« PreviousContinue »
Snores out the watch of night. O majesty!
[Putting it on his head. Which heaven shall guard : And put the world's
[Exit. K. HEN. Warwick! Gloster! Clarence!
Re-enter WARWICK, and the rest.
Doth the king call ?
Again, in Ben Jonson's Volpone :
STEEVENS. this golden RIGOL-] Rigol means a circle. I know not that it is used by any author but Shakspeare, who introduces it likewise in his Rape of Lucrece:
“ About the mourning and congealed face
STEEVENS. We meet with ringol, which was perhaps the right spelling of the word, in Nashe's Lenten Stuffe: “ What needs there any more ambages, the ringoll or ringed circle was compast and chakt out." MALONE.
War. What would your majesty ? How fares
your grace ? K. Hen. Why did you leave me here alone, my
lords? Cla. We left the prince my brother here, my
liege, Who undertook to sit and watch by you. K. Hen. The prince of Wales ? Where is he?
let me see him : He is not here *.
War. This door is open; he is gone this way.
where we stay'd. K. HEN. Where is the crown? who took it from
my pillow? War. When we withdrew, my liege, we left it
here. K. Hen. The prince hath ta’en it hence :-go,
seek him out. Is he so hasty, that he doth suppose My sleep my death? Find him, my lord of Warwick; chide him hither.
[Exit WARWICK. This part of his conjoins with my disease, And helps to end me.-See, sons, what things you
How quickly nature falls into revolt,
brains with care,
* Folio omits He is not here. † Folio, sleeps. 8 with Thoughts,) Concerning the education and promotion of their children. So, afterwards :
“ For this they have been thoughtful to invest
“ Their sons with arts,” &c. Mr. Rowe and the subsequent editors read—with thought ; but the change does not appear to me necessary. Malone.
Their bones with industry:
Re-enter WARWICK. Now, where is he that will not stay so long Till his friend sickness hath determin'd' me ? WAR. My lord, I found the prince in the next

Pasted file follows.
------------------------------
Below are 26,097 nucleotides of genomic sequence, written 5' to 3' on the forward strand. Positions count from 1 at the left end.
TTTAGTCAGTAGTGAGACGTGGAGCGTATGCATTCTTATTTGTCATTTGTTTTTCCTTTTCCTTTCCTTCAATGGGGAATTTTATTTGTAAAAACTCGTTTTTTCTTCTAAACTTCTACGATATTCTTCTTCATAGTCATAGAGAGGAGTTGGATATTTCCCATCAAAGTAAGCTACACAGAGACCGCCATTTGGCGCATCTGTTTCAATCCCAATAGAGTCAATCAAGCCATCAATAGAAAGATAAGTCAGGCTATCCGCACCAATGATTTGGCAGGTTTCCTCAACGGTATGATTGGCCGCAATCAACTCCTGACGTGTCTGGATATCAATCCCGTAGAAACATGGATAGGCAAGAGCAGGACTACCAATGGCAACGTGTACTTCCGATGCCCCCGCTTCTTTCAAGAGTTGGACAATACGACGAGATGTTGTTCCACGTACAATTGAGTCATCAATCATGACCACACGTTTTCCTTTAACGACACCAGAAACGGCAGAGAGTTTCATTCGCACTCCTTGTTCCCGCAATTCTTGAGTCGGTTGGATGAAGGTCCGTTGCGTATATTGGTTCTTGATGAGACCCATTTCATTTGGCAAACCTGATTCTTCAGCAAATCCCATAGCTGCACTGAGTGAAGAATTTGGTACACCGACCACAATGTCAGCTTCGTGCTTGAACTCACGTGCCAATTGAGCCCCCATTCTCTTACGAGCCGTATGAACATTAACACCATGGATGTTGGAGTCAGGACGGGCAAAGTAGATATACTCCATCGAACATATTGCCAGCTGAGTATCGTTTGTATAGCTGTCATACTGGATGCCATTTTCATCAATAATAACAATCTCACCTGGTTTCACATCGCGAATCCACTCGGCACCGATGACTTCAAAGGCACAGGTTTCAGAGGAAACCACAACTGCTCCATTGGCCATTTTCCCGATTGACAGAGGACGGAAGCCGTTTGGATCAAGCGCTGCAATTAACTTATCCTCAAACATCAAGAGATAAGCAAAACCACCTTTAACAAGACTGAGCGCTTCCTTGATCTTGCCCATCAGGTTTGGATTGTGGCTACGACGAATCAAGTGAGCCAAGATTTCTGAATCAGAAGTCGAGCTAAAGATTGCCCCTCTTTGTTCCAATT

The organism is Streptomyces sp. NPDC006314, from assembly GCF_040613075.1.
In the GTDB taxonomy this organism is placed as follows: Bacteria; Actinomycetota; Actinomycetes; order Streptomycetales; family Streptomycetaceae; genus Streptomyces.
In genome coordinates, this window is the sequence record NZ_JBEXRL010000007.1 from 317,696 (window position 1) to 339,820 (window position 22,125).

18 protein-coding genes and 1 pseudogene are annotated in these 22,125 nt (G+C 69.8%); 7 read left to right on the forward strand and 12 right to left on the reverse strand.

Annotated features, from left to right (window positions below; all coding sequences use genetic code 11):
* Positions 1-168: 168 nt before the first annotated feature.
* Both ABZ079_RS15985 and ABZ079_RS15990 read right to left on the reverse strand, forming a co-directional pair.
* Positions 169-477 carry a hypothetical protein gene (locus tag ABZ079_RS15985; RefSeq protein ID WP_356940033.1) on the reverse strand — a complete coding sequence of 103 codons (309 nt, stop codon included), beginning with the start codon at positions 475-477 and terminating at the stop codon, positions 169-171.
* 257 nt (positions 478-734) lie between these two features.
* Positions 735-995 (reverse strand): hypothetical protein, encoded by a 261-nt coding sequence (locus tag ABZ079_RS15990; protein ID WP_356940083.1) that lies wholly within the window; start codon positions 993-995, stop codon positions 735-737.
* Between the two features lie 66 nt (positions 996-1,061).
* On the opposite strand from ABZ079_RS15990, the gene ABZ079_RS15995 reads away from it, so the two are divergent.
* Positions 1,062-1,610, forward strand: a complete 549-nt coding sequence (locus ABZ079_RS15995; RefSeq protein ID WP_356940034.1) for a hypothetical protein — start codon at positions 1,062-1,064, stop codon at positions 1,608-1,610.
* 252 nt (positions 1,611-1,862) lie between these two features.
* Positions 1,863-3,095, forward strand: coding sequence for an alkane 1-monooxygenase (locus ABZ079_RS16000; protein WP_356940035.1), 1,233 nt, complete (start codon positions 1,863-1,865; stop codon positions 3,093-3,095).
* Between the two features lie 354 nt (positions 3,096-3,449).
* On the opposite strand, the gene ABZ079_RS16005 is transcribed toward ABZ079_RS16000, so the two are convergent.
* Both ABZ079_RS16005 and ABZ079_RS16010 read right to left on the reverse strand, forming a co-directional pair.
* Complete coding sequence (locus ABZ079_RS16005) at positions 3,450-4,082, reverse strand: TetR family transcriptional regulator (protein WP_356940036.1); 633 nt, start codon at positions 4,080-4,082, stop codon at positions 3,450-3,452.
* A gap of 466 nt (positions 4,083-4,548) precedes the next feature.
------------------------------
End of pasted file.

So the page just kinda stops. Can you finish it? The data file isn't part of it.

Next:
room, Washing with kindly tears his gentle cheeks ; With such a deep demeanour in great sorrow, That tyranny, which never quaff’d but blood, Would, by beholding him, have wash'd his knife With gentle eye-drops. He is coming hither. K. Hen. But wherefore did he take away the
TOLLING from every flower -] This speech has been cortracted, dilated, and put to every critical torture, in order to force it within the bounds of metre, and prevent the admission of hemistichs. I have restored it without alteration, but with those breaks which appeared to others as imperfections. The reading of the quarto is tolling. The folio reads culling. Tolling is taking toll.
Steevens. 1 Our thighs pack’d-] Mr. Capell reads—“ Packing our thighs —” Boswell. 2 Yield his engrossments -] His accumulations. Johnson.
determin’d -] i. e. ended; it is still used in this sense in legal conveyances. REED. So, in Antony and Cleopatra :
as it [the hailstone] determines, so “ Dissolves
Re-enter Prince HENRY. Lo, where he comes.-Come hither to me, Harry:Depart the chamber, leave us here alone.
[Exeunt CLARENCE, Prince HUMPHREY,
Lords, &c. P. Hen. I never thought to hear you speak again. K. Hen. Thy wish was father, Harry, to that
thought : I stay too long by thee, I weary thee. Dost thou so hunger for my empty chair, That thou wilt needs invest thee with mine ho-.
Before thy hour be ripe ? O foolish youth !
seald up my expectation :] Thou hast confirmed my opinion. Johnson.
half an hour of my life.] It should be remembered that Shakspeare uses a few words alternately as monosyllables and dissyllables. Mr. Rowe, whose ear was accustomed to the utmost harmony of numbers, and who, at the same time, appears to have been little acquainted with our poet's manner, first added the word frail to supply the syllable which he conceived to be wanting. The quarto writes the word hower, as it was anciently pronounced. So, Ben Jonson, in The Case is Alter'd, 1609 :
* By twice so many howers as would fill
What! canst thou not forbear me half an hour ?
The reader will find many more instances in the soliloquy of King Henry VI. Part III. Act II. Sc. V. The other editors (except Mr. Malone) have followed Mr. Rowe. Steevens.
England shall double gild his treble GUILT;] Evidently the nonsense of some foolish player : for we must make a difference between what Shakspeare might be supposed to have written off hand, and what he had corrected. These scenes are of the latter kind; therefore such lines are by no means to be esteemed his. But, except Mr. Pope, (who judiciously threw out this line,) not one of Shakspeare's editors seem ever to have had so reasonable and necessary a rule in their heads, when they set upon correcting this author. WARBURTON.
I know not why this commentator should speak with so much confidence what he cannot know, or determine so positively what so capricious a writer as our poet might either deliberately or wantonly produce. This line is, indeed, such as disgraces a few that precede and follow it, but it suits well enough with the daggers hid in thought, and whetted on thy stony heart; and the answer which the Prince makes, and which is applauded [by the King] for wisdom, is not of a strain much higher than this ejected line.